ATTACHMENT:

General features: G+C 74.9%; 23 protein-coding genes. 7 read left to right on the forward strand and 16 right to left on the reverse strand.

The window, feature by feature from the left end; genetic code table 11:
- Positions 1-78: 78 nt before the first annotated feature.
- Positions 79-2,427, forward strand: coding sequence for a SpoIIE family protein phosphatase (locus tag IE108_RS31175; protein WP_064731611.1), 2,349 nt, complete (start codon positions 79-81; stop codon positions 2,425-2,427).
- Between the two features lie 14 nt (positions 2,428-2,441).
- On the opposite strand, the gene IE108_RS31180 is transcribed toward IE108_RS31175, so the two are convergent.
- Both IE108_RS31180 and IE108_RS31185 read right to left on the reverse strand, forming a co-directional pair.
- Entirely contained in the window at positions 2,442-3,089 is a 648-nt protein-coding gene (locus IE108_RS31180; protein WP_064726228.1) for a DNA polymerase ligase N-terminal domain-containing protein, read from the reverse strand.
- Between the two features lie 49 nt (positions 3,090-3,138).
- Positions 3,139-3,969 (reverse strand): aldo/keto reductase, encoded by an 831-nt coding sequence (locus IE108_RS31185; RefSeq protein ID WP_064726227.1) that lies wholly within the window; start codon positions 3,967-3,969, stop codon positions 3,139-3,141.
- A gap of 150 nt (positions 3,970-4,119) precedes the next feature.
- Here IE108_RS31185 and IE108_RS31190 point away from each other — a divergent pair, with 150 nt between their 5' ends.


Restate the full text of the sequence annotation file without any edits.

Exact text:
General features: G+C 74.9%; 23 protein-coding genes. 7 read left to right on the forward strand and 16 right to left on the reverse strand.

The window, feature by feature from the left end; genetic code table 11:
- Positions 1-78: 78 nt before the first annotated feature.
- Positions 79-2,427, forward strand: coding sequence for a SpoIIE family protein phosphatase (locus tag IE108_RS31175; protein WP_064731611.1), 2,349 nt, complete (start codon positions 79-81; stop codon positions 2,425-2,427).
- Between the two features lie 14 nt (positions 2,428-2,441).
- On the opposite strand, the gene IE108_RS31180 is transcribed toward IE108_RS31175, so the two are convergent.
- Both IE108_RS31180 and IE108_RS31185 read right to left on the reverse strand, forming a co-directional pair.
- Entirely contained in the window at positions 2,442-3,089 is a 648-nt protein-coding gene (locus IE108_RS31180; protein WP_064726228.1) for a DNA polymerase ligase N-terminal domain-containing protein, read from the reverse strand.
- Between the two features lie 49 nt (positions 3,090-3,138).
- Positions 3,139-3,969 (reverse strand): aldo/keto reductase, encoded by an 831-nt coding sequence (locus IE108_RS31185; RefSeq protein ID WP_064726227.1) that lies wholly within the window; start codon positions 3,967-3,969, stop codon positions 3,139-3,141.
- A gap of 150 nt (positions 3,970-4,119) precedes the next feature.
- Here IE108_RS31185 and IE108_RS31190 point away from each other — a divergent pair, with 150 nt between their 5' ends.